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Reasons People May Fail the Home Study During an Adoption 

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 illinois adoption lawyerThe process of adopting a child can be one of the most rewarding experiences of a family’s life. The potential for adding to your family is both exciting and stressful, especially considering the many difficulties of navigating the adoption process. Due to the significance of adopting a child, the state and adoption agencies may require prospective adoptive families to undergo studies and tests to ensure that the adoptive child is the best fit for that family, including a home study on the family members. Here are some of the most common reasons a family may not pass the home study during an adoption. 

A Parent Has a Criminal History 

During the home study, adoption agencies are looking for parents who will be the best role models for their kids. Although a criminal history, including felony or misdemeanor convictions, is not always representative of who a person is, an adoption agency may feel that a parent with a criminal background is not the best fit for a child. As long as a parent is truthful regarding their background, most minor charges will not prevent them from adopting. However, adoption is usually prohibited for people with convictions for sex crimes involving a child or child abuse charges. 

Other Family Members in the Home 

The state and agencies consider all family members living in the home during the home study. This can include other children, aunts, uncles, nannies, or grandparents. It is important to take into account the entire dynamic of a home before another child is added into the equation. For example, if there are other children in the family that express an inability to accept an adoptive sibling, or if another person in the home has a criminal background, adoption agencies may feel it would be in the child’s best interest to be placed elsewhere.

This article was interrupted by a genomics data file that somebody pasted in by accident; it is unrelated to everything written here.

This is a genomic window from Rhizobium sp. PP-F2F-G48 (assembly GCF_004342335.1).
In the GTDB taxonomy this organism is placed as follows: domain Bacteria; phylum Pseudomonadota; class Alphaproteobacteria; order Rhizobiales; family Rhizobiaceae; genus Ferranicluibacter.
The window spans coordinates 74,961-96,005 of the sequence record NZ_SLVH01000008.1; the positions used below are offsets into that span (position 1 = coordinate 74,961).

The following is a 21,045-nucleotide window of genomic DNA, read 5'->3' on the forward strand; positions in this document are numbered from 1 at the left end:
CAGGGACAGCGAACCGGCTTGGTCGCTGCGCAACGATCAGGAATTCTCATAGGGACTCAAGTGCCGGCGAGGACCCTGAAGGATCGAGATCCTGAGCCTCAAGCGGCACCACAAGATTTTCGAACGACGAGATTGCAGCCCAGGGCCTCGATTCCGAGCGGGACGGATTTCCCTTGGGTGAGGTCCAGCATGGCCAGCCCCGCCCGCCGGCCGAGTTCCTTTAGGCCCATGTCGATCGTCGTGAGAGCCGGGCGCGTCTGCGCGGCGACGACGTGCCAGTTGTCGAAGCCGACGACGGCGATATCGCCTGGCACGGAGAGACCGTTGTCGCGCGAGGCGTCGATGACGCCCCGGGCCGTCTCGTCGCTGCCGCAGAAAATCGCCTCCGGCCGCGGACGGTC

Family Finances 

The home study is comprehensive and includes the financial health of the family as well. Adoption agencies are looking to place a child with a family that is in good shape to provide that child with all of his or her necessities. Prospective adoptive families will be required to disclose their financial statements. If an agency or the state feels that the financial stability of the parents may not meet a child’s needs, they may fail the home study.

Health Concerns  

Not only are parents required to have their financial health up to standard when adopting a child, but their physical health must be well, too. A significant health concern may impact a child, especially if one of the parents has a life-threatening illness. This is to protect the child from emotional trauma from a sick parent or an unsuitable parent who can’t care for a child physically. 

Talk to a Will County Adoption Attorney 

If you are looking to adopt a child, our Will County adoption attorneys at Law Offices of Tedone and Morton, P.C. are prepared to guide you through the process. Adopting a child is no small feat, and our firm wants to help you align all of the necessary documents to successfully complete the process. For a free consultation, call us at 815-666-1285 today. 




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